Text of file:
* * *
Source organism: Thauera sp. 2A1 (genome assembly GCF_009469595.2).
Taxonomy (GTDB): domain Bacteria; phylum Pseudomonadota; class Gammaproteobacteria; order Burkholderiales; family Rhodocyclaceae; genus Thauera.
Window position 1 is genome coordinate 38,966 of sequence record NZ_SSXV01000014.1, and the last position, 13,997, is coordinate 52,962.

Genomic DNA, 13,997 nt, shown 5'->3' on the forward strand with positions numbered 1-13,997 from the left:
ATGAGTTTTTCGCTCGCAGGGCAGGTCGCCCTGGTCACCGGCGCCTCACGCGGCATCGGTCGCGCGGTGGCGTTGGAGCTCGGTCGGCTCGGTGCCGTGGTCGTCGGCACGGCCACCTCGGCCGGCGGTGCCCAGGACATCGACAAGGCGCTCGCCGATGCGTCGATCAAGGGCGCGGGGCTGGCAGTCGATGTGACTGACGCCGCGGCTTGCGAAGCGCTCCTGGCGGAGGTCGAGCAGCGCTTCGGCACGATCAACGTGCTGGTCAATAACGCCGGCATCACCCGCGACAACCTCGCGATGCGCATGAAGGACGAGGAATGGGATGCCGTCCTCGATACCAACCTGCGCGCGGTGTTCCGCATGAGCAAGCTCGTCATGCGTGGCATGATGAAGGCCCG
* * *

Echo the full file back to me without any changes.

Source organism: Thauera sp. 2A1 (genome assembly GCF_009469595.2).
Taxonomy (GTDB): domain Bacteria; phylum Pseudomonadota; class Gammaproteobacteria; order Burkholderiales; family Rhodocyclaceae; genus Thauera.
Window position 1 is genome coordinate 38,966 of sequence record NZ_SSXV01000014.1, and the last position, 13,997, is coordinate 52,962.

Genomic DNA, 13,997 nt, shown 5'->3' on the forward strand with positions numbered 1-13,997 from the left:
ATGAGTTTTTCGCTCGCAGGGCAGGTCGCCCTGGTCACCGGCGCCTCACGCGGCATCGGTCGCGCGGTGGCGTTGGAGCTCGGTCGGCTCGGTGCCGTGGTCGTCGGCACGGCCACCTCGGCCGGCGGTGCCCAGGACATCGACAAGGCGCTCGCCGATGCGTCGATCAAGGGCGCGGGGCTGGCAGTCGATGTGACTGACGCCGCGGCTTGCGAAGCGCTCCTGGCGGAGGTCGAGCAGCGCTTCGGCACGATCAACGTGCTGGTCAATAACGCCGGCATCACCCGCGACAACCTCGCGATGCGCATGAAGGACGAGGAATGGGATGCCGTCCTCGATACCAACCTGCGCGCGGTGTTCCGCATGAGCAAGCTCGTCATGCGTGGCATGATGAAGGCCCG